and subprime mortgage crisis
Subprime mortgage crisis
The U.S. subprime mortgage crisis was one of the first indicators of the late-2000s financial crisis, characterized by a rise in subprime mortgage delinquencies and foreclosures, and the resulting decline of securities backed by said mortgages....

, and a declining dollar value. On December 1, 2008, the NBER
National Bureau of Economic Research
The National Bureau of Economic Research is an American private nonprofit research organization "committed to undertaking and disseminating unbiased economic research among public policymakers, business professionals, and the academic community." The NBER is well known for providing start and end...

 declared that the United States entered a recession
Late 2000s recession
The late-2000s recession, sometimes referred to as the Great Recession or Lesser Depression or Long Recession, is a severe ongoing global economic problem that began in December 2007 and took a particularly sharp downward turn in September 2008. The Great Recession has affected the entire world...

 in December 2007, citing employment and production figures as well as the third quarter decline in GDP. The recession did, however, lead to a reduction in record trade deficits, which fell from $840 billion annually during the 2006–08 period, to $500 billion in 2009, as well as to higher personal savings rates, which jumped from a historic low of 1% in early 2008, to nearly 5% in late 2009. The merchandise trade deficit rose to $670 billion in 2010; savings rates, however, remained at around 5%.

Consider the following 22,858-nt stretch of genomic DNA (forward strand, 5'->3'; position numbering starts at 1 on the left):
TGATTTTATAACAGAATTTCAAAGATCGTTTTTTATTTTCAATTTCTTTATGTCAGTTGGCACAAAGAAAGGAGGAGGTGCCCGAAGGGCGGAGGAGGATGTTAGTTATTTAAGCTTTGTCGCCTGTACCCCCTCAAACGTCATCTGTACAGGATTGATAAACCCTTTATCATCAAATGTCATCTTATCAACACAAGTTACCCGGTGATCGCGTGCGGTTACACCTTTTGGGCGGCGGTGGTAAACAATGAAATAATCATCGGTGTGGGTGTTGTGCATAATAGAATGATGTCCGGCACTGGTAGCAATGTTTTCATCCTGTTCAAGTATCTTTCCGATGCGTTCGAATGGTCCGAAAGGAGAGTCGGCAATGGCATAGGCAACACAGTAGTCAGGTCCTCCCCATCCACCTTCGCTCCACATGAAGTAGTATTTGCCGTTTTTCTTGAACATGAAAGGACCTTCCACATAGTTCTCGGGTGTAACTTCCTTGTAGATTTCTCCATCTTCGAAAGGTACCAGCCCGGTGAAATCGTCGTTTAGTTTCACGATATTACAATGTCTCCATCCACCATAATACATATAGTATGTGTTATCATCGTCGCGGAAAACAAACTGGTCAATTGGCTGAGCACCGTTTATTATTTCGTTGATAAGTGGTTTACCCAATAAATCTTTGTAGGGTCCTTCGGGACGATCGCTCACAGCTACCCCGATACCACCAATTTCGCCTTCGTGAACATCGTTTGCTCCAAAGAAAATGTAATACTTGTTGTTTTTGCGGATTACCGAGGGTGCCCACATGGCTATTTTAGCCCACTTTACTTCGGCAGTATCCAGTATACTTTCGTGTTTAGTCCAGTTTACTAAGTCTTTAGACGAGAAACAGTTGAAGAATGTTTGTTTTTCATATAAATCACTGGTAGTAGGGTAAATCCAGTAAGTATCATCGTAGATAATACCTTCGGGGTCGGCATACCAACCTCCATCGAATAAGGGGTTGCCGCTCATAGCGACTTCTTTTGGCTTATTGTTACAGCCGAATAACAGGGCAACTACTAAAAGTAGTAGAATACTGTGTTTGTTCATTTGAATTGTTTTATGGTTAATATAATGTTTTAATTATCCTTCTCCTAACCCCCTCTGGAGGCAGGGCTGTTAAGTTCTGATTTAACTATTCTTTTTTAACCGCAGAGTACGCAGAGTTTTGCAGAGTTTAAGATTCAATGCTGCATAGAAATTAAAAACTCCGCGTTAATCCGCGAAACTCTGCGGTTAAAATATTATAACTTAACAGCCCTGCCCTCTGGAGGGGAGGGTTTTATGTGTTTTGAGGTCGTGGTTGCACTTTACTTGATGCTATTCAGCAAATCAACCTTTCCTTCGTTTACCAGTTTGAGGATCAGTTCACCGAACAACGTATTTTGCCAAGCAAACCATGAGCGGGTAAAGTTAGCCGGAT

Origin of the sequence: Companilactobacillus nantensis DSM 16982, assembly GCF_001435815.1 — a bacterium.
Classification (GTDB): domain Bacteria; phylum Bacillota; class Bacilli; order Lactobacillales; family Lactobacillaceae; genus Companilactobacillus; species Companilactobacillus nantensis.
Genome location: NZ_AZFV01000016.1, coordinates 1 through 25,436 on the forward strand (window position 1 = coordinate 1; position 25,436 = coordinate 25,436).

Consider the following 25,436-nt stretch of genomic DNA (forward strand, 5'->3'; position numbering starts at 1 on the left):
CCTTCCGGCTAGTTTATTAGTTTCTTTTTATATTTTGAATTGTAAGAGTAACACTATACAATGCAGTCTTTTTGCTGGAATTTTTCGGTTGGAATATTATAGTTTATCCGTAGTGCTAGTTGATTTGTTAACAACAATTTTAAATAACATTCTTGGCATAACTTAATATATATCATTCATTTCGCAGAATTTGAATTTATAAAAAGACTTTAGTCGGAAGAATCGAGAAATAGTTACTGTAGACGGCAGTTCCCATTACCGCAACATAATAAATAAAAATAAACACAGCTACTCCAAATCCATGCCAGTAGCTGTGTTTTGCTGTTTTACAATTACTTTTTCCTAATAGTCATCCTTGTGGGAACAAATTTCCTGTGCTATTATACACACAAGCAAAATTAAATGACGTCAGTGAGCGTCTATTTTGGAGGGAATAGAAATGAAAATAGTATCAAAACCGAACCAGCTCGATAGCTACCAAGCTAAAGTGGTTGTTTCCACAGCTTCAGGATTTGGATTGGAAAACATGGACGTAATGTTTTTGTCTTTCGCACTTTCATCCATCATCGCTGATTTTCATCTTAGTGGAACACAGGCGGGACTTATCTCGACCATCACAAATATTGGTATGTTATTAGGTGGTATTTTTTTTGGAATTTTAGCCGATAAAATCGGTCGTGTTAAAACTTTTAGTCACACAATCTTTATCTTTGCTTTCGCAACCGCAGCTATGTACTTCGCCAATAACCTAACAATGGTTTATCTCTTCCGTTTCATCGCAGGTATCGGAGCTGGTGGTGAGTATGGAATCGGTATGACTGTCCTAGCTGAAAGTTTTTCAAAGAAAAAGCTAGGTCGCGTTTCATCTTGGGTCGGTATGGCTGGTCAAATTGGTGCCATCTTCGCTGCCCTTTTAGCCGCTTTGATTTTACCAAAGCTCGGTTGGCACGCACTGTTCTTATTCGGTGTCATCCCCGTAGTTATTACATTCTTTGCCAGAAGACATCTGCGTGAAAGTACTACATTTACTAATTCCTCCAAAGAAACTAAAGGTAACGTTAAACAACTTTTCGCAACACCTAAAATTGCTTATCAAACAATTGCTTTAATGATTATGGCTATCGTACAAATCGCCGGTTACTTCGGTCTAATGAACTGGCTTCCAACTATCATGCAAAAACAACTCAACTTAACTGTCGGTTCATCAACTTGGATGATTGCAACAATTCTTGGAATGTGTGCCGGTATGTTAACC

In 1980, the U.S. public debt was $909 billion – or an amount equal to 33.3% of America's gross domestic product (GDP). By 1990, that number had more than tripled to $3.2 trillion – or 55.9% of GDP. In 2001 the national debt was $5.7 trillion; however, the debt-to-GDP ratio remained at 1990 levels. Debt levels rose quickly in the following decade, and on January 28, 2010, the US debt ceiling was raised to $14.3 trillion dollars. Based on the 2010 U.S. budget
United States federal budget
The Budget of the United States Government is the President's proposal to the U.S. Congress which recommends funding levels for the next fiscal year, beginning October 1. Congressional decisions are governed by rules and legislation regarding the federal budget process...

, total national debt will grow to nearly 100% of GDP, versus a level of approximately 80% in early 2009. The White House estimates that the government’s tab for servicing the debt will exceed $700 billion a year in 2019, up from $202 billion in 2009.

The U.S. Treasury statistics indicate that, at the end of 2006, non-US citizens and institutions held 44% of federal debt held by the public. China, holding $801.5 billion in treasury bonds, is the largest foreign financier of the record U.S. public debt.

US share of world GDP (nominal) peaked in 1985 with 32.74% of global GDP (nominal). The second highest share was 32.24% in 2001.